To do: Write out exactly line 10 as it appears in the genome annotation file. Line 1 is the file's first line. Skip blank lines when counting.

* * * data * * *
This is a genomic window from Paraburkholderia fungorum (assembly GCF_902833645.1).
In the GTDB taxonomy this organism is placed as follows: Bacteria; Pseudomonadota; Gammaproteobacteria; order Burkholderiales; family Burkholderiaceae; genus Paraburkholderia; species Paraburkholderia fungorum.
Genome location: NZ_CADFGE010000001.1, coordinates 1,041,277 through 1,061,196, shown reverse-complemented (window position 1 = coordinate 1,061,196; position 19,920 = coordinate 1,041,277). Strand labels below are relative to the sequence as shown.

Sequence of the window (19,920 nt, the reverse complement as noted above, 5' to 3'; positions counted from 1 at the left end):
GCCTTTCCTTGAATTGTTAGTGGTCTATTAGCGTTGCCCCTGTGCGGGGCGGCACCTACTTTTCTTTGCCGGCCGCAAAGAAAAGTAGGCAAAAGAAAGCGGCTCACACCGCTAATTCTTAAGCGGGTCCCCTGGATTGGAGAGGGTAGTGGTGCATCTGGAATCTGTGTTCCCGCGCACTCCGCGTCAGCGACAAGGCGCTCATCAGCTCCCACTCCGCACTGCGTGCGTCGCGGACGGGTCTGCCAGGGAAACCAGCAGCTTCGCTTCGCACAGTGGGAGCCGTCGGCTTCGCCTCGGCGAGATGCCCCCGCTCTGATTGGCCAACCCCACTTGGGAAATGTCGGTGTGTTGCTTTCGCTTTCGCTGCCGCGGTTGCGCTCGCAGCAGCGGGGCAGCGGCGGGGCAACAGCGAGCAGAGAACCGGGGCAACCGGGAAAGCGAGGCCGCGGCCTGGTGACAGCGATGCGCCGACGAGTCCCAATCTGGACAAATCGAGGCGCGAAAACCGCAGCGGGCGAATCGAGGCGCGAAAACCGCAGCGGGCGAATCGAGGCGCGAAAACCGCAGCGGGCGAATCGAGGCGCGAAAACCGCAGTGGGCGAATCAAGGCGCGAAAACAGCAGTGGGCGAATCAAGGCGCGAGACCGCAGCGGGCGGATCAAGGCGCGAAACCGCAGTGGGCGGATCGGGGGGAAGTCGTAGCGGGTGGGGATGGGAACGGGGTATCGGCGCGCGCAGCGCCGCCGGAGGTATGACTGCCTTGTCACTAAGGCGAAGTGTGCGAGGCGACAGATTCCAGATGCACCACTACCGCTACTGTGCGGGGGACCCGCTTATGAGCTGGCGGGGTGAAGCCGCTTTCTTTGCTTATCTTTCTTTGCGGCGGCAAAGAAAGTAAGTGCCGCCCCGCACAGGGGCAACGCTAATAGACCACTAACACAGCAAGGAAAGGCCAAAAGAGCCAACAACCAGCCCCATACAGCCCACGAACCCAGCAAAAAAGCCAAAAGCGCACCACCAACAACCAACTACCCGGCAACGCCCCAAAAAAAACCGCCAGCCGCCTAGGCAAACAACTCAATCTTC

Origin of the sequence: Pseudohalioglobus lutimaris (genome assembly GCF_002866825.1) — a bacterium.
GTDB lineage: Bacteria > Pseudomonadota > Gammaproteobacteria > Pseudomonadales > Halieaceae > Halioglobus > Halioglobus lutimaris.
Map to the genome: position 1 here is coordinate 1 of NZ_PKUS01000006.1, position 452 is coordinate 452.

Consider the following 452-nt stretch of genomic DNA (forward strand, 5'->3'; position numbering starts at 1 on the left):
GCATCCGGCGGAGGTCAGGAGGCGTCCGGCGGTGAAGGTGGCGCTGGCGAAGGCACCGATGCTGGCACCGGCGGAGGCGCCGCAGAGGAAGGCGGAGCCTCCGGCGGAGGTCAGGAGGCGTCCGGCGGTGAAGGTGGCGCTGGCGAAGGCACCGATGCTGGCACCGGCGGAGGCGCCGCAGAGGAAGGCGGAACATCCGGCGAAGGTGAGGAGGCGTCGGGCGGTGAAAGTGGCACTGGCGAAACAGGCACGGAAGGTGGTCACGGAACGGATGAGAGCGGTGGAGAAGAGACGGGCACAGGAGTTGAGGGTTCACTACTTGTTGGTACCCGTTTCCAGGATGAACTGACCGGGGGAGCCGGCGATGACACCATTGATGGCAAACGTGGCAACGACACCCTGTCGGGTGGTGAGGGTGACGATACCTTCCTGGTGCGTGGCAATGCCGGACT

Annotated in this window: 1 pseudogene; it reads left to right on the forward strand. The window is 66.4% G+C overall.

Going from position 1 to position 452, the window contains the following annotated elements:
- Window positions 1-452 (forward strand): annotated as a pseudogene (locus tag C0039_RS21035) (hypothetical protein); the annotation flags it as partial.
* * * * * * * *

GCATCCGGCGGAGGTCAGGAGGCGTCCGGCGGTGAAGGTGGCGCTGGCGAAGGCACCGATGCTGGCACCGGCGGAGGCGCCGCAGAGGAAGGCGGAGCCTCCGGCGGAGGTCAGGAGGCGTCCGGCGGTGAAGGTGGCGCTGGCGAAGGCACCGATGCTGGCACCGGCGGAGGCGCCGCAGAGGAAGGCGGAACATCCGGCGAAGGTGAGGAGGCGTCGGGCGGTGAAAGTGGCACTGGCGAAACAGGCACGGAAGGTGGTCACGGAACGGATGAGAGCGGTGGAGAAGAGACGGGCACAGGAGTTGAGGGTTCACTACTTGTTGGTACCCGTTTCCAGGATGAACTGACCGGGGGAGCCGGCGATGACACCATTGATGGCAAACGTGGCAACGACACCCTGTCGGGTGGTGAGGGTGACGATACCTTCCTGGTGCGTGGCAATGCCGGACT